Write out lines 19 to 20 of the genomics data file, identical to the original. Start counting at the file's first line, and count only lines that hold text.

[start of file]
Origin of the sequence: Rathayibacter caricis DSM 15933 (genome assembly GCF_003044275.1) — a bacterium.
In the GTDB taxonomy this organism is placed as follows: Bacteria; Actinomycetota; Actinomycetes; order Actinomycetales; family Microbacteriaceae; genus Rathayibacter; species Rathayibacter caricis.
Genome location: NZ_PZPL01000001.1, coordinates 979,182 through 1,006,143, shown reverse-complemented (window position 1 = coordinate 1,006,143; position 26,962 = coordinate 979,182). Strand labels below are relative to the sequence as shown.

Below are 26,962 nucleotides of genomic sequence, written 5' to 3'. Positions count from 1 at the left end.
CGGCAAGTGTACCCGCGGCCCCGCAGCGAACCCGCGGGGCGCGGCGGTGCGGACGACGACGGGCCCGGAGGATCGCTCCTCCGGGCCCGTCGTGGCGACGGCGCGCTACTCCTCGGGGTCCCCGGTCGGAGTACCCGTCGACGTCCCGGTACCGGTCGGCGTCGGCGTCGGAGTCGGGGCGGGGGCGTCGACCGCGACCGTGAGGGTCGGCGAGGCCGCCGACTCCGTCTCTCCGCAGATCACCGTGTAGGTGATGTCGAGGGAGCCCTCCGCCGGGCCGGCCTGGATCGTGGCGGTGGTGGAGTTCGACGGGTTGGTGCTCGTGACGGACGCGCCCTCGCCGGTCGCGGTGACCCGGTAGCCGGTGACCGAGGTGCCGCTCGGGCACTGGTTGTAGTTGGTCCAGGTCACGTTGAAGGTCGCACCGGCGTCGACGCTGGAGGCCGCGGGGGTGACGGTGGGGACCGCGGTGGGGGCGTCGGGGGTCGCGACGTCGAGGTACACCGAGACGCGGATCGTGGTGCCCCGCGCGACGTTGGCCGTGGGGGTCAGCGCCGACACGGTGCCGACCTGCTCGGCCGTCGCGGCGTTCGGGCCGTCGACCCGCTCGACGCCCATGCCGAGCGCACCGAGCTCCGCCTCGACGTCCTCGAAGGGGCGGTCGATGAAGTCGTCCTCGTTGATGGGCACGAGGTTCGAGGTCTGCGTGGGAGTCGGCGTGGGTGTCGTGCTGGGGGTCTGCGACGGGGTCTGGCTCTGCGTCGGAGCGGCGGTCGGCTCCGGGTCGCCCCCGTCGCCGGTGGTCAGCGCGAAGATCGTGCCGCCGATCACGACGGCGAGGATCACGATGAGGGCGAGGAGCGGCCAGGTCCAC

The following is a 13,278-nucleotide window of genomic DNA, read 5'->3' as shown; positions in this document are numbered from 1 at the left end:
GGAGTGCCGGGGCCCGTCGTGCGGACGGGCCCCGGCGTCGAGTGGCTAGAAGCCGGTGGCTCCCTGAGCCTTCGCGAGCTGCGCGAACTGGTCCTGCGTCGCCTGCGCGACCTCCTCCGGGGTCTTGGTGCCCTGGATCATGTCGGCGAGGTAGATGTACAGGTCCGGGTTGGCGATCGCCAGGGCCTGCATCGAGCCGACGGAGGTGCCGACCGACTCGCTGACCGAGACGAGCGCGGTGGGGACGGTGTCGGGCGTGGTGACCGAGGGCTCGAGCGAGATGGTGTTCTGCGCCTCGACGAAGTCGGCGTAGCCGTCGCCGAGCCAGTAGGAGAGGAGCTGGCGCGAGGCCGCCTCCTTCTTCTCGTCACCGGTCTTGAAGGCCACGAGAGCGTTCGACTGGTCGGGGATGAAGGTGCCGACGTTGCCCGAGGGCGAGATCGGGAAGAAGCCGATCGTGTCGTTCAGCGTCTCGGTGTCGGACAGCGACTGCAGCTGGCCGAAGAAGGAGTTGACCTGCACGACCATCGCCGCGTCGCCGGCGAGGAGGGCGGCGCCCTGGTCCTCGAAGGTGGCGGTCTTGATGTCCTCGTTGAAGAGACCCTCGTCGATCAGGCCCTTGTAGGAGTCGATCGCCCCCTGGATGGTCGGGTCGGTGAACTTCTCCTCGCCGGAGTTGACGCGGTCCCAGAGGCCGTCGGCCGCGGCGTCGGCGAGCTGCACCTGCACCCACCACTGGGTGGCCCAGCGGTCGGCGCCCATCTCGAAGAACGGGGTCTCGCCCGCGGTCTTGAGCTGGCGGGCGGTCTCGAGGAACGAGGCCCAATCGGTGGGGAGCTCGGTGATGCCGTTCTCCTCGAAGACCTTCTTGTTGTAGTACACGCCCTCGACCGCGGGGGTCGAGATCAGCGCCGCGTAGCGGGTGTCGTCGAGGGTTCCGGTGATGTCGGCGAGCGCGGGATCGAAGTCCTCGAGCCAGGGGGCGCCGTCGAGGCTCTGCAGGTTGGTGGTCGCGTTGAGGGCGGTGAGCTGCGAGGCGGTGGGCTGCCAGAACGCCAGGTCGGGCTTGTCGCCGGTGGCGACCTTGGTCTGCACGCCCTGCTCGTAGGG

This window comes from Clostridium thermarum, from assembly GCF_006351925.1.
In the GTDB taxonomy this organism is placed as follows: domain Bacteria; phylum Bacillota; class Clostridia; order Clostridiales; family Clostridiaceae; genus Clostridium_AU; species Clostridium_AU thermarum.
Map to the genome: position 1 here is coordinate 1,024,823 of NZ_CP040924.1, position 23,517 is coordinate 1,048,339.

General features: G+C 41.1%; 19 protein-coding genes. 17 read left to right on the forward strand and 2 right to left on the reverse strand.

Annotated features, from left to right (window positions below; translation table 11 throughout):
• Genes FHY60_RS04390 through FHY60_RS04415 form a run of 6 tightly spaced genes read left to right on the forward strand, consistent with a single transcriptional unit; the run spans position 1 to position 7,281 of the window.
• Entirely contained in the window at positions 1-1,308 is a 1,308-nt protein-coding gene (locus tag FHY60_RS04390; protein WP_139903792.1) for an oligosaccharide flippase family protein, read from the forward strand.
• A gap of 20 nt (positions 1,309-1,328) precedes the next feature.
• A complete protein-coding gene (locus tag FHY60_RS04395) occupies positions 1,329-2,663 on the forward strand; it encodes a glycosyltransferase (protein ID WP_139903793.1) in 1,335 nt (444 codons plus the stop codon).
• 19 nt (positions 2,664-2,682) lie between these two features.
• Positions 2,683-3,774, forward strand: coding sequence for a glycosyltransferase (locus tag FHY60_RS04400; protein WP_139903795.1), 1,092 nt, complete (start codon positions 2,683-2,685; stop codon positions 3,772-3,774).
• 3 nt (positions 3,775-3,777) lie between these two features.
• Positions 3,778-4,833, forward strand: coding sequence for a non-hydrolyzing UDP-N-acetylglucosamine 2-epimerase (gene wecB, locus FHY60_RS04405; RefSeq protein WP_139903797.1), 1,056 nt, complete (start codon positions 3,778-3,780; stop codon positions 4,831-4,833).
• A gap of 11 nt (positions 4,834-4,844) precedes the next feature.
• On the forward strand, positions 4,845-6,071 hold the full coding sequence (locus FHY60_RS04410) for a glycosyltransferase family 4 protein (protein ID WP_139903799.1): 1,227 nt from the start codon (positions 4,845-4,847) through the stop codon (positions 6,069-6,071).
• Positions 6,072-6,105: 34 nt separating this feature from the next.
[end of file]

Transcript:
• 3 nt (positions 3,775-3,777) lie between these two features.
• Positions 3,778-4,833, forward strand: coding sequence for a non-hydrolyzing UDP-N-acetylglucosamine 2-epimerase (gene wecB, locus FHY60_RS04405; RefSeq protein WP_139903797.1), 1,056 nt, complete (start codon positions 3,778-3,780; stop codon positions 4,831-4,833).